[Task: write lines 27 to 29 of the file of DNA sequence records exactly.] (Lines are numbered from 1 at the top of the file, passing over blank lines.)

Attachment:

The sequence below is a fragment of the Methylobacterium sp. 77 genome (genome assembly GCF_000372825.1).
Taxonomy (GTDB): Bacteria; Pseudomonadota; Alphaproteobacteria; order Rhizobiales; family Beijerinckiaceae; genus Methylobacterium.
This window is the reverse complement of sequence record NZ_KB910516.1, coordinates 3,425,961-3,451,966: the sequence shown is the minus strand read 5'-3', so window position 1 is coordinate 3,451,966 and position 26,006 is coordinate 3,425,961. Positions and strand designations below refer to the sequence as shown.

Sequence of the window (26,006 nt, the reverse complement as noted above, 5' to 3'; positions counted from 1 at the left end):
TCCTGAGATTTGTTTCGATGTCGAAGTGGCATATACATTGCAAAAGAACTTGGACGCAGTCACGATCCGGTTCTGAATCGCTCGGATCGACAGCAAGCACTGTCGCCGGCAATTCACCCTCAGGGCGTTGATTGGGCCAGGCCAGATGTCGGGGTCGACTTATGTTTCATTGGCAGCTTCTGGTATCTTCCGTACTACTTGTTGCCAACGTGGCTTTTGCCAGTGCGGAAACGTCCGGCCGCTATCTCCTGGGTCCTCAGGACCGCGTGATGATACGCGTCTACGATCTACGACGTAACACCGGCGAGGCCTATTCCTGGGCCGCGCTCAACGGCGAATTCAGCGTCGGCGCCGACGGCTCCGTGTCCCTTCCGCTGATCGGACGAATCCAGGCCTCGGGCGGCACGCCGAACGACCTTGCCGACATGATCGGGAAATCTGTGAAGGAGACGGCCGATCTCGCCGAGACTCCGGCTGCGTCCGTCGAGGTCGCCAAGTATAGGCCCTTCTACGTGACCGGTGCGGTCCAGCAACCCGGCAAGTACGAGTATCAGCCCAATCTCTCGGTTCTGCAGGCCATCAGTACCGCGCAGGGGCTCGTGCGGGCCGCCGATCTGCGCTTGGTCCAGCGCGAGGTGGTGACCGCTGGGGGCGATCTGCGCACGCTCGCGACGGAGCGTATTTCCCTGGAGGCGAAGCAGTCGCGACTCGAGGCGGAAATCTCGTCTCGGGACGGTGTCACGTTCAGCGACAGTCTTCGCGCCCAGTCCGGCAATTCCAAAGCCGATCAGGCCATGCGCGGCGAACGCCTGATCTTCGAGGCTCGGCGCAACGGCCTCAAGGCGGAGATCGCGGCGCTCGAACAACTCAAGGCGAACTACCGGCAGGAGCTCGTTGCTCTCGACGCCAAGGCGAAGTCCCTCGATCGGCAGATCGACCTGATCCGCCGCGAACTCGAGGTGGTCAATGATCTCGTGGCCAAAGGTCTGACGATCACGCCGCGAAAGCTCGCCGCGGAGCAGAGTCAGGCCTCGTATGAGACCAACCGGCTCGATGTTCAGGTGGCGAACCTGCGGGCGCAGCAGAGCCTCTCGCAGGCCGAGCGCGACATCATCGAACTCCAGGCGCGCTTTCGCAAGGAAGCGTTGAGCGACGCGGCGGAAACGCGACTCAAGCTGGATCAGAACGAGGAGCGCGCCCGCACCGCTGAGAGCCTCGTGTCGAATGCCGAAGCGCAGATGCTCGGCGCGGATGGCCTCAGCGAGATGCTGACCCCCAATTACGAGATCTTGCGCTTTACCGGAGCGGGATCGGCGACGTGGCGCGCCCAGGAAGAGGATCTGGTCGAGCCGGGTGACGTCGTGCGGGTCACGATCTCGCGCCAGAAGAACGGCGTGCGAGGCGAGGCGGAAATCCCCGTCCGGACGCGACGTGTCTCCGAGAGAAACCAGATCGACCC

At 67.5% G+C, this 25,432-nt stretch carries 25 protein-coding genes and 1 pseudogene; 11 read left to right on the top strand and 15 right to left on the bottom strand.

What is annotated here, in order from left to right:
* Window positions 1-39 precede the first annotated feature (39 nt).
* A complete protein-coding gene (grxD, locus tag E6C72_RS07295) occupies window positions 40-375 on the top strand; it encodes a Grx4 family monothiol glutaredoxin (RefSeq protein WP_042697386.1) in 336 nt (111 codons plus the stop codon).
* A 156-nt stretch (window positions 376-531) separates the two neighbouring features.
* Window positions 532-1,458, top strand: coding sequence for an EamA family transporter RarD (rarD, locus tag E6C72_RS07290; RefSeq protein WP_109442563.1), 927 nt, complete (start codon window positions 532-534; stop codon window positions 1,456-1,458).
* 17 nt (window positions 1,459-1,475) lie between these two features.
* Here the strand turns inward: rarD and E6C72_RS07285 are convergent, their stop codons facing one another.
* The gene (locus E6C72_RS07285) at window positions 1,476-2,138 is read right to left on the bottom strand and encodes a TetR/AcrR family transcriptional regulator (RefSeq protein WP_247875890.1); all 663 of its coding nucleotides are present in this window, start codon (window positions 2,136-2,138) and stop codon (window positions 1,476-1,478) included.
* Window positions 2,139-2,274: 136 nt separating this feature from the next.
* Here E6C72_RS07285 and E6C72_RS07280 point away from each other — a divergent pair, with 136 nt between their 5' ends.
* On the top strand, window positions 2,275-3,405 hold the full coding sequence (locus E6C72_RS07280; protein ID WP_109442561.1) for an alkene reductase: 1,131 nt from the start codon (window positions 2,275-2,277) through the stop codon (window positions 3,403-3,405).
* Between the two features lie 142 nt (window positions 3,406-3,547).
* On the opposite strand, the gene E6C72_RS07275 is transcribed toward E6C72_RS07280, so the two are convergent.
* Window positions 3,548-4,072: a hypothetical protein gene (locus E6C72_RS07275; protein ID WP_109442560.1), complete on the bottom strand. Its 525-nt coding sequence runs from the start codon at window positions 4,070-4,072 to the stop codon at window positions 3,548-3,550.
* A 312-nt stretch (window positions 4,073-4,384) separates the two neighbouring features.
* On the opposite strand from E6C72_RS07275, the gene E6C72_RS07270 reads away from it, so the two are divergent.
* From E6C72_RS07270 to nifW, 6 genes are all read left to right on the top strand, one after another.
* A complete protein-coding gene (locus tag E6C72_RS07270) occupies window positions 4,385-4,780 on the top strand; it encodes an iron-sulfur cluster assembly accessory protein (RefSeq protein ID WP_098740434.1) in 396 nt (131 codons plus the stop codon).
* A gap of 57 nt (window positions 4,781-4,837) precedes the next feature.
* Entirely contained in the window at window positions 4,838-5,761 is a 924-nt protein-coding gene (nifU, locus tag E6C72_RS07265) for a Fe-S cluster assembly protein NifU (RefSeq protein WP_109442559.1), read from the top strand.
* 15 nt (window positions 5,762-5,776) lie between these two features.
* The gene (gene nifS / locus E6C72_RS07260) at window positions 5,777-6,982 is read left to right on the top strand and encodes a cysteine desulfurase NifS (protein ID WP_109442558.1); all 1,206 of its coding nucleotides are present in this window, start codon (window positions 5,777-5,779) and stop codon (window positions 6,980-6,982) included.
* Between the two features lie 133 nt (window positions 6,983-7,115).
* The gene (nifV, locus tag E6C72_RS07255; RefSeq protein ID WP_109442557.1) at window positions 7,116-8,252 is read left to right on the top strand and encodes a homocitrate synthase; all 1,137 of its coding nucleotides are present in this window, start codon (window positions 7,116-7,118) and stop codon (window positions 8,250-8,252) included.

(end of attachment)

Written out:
* 15 nt (window positions 5,762-5,776) lie between these two features.
* The gene (gene nifS / locus E6C72_RS07260) at window positions 5,777-6,982 is read left to right on the top strand and encodes a cysteine desulfurase NifS (protein ID WP_109442558.1); all 1,206 of its coding nucleotides are present in this window, start codon (window positions 5,777-5,779) and stop codon (window positions 6,980-6,982) included.
* Between the two features lie 133 nt (window positions 6,983-7,115).